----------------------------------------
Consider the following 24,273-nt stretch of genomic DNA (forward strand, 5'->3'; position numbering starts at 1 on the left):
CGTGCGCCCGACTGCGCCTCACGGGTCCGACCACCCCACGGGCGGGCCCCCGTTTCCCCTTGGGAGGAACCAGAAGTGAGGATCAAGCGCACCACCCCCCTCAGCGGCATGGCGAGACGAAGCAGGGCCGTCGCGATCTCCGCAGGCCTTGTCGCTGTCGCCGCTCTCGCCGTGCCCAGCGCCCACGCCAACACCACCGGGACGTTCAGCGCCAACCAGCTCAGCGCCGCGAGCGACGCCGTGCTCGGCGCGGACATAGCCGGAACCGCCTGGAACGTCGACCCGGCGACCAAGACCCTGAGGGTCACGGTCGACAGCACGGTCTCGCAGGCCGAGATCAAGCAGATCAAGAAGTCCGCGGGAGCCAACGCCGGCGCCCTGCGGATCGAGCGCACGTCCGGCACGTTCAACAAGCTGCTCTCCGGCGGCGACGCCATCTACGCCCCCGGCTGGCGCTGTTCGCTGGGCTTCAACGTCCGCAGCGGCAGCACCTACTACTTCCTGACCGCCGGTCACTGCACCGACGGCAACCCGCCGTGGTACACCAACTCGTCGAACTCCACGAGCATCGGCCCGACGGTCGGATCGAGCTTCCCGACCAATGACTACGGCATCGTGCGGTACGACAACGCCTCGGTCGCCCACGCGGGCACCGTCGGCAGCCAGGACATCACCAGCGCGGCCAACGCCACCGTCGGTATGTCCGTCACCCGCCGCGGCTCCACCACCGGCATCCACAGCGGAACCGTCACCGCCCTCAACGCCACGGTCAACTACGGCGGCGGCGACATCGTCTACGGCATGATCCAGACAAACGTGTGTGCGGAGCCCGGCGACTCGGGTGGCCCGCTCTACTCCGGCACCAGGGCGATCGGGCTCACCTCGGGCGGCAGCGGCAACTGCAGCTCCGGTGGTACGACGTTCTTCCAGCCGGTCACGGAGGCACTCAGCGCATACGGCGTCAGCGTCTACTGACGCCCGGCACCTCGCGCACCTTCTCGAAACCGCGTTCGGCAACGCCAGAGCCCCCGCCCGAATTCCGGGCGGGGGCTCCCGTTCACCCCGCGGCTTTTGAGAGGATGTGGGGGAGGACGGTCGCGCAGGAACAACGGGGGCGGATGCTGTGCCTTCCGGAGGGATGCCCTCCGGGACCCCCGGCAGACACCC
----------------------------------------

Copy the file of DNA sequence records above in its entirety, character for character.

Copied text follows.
Consider the following 24,273-nt stretch of genomic DNA (forward strand, 5'->3'; position numbering starts at 1 on the left):
CGTGCGCCCGACTGCGCCTCACGGGTCCGACCACCCCACGGGCGGGCCCCCGTTTCCCCTTGGGAGGAACCAGAAGTGAGGATCAAGCGCACCACCCCCCTCAGCGGCATGGCGAGACGAAGCAGGGCCGTCGCGATCTCCGCAGGCCTTGTCGCTGTCGCCGCTCTCGCCGTGCCCAGCGCCCACGCCAACACCACCGGGACGTTCAGCGCCAACCAGCTCAGCGCCGCGAGCGACGCCGTGCTCGGCGCGGACATAGCCGGAACCGCCTGGAACGTCGACCCGGCGACCAAGACCCTGAGGGTCACGGTCGACAGCACGGTCTCGCAGGCCGAGATCAAGCAGATCAAGAAGTCCGCGGGAGCCAACGCCGGCGCCCTGCGGATCGAGCGCACGTCCGGCACGTTCAACAAGCTGCTCTCCGGCGGCGACGCCATCTACGCCCCCGGCTGGCGCTGTTCGCTGGGCTTCAACGTCCGCAGCGGCAGCACCTACTACTTCCTGACCGCCGGTCACTGCACCGACGGCAACCCGCCGTGGTACACCAACTCGTCGAACTCCACGAGCATCGGCCCGACGGTCGGATCGAGCTTCCCGACCAATGACTACGGCATCGTGCGGTACGACAACGCCTCGGTCGCCCACGCGGGCACCGTCGGCAGCCAGGACATCACCAGCGCGGCCAACGCCACCGTCGGTATGTCCGTCACCCGCCGCGGCTCCACCACCGGCATCCACAGCGGAACCGTCACCGCCCTCAACGCCACGGTCAACTACGGCGGCGGCGACATCGTCTACGGCATGATCCAGACAAACGTGTGTGCGGAGCCCGGCGACTCGGGTGGCCCGCTCTACTCCGGCACCAGGGCGATCGGGCTCACCTCGGGCGGCAGCGGCAACTGCAGCTCCGGTGGTACGACGTTCTTCCAGCCGGTCACGGAGGCACTCAGCGCATACGGCGTCAGCGTCTACTGACGCCCGGCACCTCGCGCACCTTCTCGAAACCGCGTTCGGCAACGCCAGAGCCCCCGCCCGAATTCCGGGCGGGGGCTCCCGTTCACCCCGCGGCTTTTGAGAGGATGTGGGGGAGGACGGTCGCGCAGGAACAACGGGGGCGGATGCTGTGCCTTCCGGAGGGATGCCCTCCGGGACCCCCGGCAGACACCC